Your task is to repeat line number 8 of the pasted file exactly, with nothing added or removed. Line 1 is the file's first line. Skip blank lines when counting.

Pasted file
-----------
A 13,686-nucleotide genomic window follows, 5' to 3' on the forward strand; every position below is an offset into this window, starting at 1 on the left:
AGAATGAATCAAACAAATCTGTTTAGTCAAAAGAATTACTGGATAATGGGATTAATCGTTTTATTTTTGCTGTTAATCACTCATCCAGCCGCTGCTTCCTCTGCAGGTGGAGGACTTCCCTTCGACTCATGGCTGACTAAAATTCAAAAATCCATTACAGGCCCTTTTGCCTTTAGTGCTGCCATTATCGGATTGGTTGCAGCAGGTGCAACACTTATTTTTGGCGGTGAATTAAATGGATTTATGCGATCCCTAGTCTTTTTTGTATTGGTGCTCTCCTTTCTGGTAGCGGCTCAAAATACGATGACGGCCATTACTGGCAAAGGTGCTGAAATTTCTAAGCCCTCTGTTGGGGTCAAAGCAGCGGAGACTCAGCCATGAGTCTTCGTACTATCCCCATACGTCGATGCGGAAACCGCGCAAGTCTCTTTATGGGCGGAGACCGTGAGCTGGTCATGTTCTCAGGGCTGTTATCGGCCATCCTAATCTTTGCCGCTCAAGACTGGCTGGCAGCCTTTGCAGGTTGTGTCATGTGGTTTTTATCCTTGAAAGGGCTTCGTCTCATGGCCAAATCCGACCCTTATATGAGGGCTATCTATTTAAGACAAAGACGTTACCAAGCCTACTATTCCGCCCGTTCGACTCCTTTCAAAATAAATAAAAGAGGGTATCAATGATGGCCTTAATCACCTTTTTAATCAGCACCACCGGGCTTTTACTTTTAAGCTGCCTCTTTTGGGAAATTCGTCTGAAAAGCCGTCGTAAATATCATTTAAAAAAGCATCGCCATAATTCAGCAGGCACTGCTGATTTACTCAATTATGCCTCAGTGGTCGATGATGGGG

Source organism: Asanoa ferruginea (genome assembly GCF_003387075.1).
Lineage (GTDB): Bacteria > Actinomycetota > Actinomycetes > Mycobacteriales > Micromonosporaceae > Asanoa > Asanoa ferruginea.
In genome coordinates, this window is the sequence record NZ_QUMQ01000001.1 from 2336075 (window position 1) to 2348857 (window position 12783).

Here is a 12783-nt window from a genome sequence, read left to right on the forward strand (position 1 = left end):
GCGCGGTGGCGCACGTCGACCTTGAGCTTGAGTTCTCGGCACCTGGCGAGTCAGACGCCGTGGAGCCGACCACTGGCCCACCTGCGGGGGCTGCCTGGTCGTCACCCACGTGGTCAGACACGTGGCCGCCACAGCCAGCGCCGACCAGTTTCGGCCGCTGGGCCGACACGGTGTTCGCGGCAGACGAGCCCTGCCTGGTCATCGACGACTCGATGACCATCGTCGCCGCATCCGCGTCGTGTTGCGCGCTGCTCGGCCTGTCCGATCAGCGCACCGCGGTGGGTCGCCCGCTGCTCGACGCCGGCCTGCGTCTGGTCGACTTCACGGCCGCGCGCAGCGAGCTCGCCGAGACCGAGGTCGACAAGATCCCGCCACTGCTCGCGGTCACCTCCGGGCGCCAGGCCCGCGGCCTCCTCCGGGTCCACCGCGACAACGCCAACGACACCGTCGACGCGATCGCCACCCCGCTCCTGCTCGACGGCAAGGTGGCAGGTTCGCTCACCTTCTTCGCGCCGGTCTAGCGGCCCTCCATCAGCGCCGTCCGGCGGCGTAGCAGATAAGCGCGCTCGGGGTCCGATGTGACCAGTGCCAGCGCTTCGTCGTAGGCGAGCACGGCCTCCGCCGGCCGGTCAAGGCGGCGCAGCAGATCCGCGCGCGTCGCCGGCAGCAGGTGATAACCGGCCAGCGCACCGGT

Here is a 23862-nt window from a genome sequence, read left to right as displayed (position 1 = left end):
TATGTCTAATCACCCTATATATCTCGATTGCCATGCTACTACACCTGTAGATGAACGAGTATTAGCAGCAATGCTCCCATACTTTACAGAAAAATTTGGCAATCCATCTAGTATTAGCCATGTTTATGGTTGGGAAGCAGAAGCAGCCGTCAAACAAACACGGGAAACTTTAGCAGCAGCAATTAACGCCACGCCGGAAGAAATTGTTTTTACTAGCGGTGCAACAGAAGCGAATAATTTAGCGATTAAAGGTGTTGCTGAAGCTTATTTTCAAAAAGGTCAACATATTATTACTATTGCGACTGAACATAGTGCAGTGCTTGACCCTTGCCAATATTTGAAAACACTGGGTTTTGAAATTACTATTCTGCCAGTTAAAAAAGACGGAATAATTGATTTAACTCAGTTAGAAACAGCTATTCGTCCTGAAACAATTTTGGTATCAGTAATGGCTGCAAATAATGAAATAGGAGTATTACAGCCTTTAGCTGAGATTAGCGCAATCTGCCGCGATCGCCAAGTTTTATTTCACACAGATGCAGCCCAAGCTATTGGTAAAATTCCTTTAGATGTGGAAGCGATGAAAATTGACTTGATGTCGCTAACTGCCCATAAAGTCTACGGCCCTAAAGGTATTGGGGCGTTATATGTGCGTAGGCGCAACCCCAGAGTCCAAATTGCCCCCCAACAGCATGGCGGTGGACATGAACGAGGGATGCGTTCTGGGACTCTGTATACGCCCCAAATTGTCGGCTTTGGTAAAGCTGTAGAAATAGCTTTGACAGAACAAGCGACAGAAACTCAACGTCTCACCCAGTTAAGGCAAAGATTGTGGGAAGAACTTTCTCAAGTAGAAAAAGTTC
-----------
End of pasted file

Here is a 23862-nt window from a genome sequence, read left to right as displayed (position 1 = left end):